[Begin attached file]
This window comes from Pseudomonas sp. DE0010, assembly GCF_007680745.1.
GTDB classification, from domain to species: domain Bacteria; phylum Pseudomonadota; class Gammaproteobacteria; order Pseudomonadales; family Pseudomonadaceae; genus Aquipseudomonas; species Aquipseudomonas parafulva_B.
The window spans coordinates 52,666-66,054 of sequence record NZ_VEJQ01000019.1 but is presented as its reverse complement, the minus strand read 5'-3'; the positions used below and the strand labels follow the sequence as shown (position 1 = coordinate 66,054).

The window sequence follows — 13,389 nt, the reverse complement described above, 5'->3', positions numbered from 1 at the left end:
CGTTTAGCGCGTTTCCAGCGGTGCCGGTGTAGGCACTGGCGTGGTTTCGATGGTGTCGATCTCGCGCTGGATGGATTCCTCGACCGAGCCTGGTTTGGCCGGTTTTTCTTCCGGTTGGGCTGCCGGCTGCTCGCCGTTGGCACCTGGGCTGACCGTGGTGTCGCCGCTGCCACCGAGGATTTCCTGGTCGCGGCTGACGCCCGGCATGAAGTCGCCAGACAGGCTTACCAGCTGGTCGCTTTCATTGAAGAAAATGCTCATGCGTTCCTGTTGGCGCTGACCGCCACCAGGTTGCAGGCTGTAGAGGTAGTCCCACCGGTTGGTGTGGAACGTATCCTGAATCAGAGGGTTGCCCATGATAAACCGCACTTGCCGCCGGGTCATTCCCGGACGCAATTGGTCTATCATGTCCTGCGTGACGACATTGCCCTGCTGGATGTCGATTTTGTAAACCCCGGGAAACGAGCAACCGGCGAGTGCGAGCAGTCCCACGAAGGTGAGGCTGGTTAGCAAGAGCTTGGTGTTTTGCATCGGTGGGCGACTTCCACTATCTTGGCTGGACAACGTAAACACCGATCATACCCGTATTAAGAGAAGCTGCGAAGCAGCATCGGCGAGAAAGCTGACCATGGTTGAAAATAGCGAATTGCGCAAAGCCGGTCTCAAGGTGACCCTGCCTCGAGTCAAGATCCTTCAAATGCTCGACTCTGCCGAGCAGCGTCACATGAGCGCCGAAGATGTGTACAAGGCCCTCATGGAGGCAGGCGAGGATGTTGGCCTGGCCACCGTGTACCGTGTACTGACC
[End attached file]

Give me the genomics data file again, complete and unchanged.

This window comes from Pseudomonas sp. DE0010, assembly GCF_007680745.1.
GTDB classification, from domain to species: domain Bacteria; phylum Pseudomonadota; class Gammaproteobacteria; order Pseudomonadales; family Pseudomonadaceae; genus Aquipseudomonas; species Aquipseudomonas parafulva_B.
The window spans coordinates 52,666-66,054 of sequence record NZ_VEJQ01000019.1 but is presented as its reverse complement, the minus strand read 5'-3'; the positions used below and the strand labels follow the sequence as shown (position 1 = coordinate 66,054).

The window sequence follows — 13,389 nt, the reverse complement described above, 5'->3', positions numbered from 1 at the left end:
CGTTTAGCGCGTTTCCAGCGGTGCCGGTGTAGGCACTGGCGTGGTTTCGATGGTGTCGATCTCGCGCTGGATGGATTCCTCGACCGAGCCTGGTTTGGCCGGTTTTTCTTCCGGTTGGGCTGCCGGCTGCTCGCCGTTGGCACCTGGGCTGACCGTGGTGTCGCCGCTGCCACCGAGGATTTCCTGGTCGCGGCTGACGCCCGGCATGAAGTCGCCAGACAGGCTTACCAGCTGGTCGCTTTCATTGAAGAAAATGCTCATGCGTTCCTGTTGGCGCTGACCGCCACCAGGTTGCAGGCTGTAGAGGTAGTCCCACCGGTTGGTGTGGAACGTATCCTGAATCAGAGGGTTGCCCATGATAAACCGCACTTGCCGCCGGGTCATTCCCGGACGCAATTGGTCTATCATGTCCTGCGTGACGACATTGCCCTGCTGGATGTCGATTTTGTAAACCCCGGGAAACGAGCAACCGGCGAGTGCGAGCAGTCCCACGAAGGTGAGGCTGGTTAGCAAGAGCTTGGTGTTTTGCATCGGTGGGCGACTTCCACTATCTTGGCTGGACAACGTAAACACCGATCATACCCGTATTAAGAGAAGCTGCGAAGCAGCATCGGCGAGAAAGCTGACCATGGTTGAAAATAGCGAATTGCGCAAAGCCGGTCTCAAGGTGACCCTGCCTCGAGTCAAGATCCTTCAAATGCTCGACTCTGCCGAGCAGCGTCACATGAGCGCCGAAGATGTGTACAAGGCCCTCATGGAGGCAGGCGAGGATGTTGGCCTGGCCACCGTGTACCGTGTACTGACC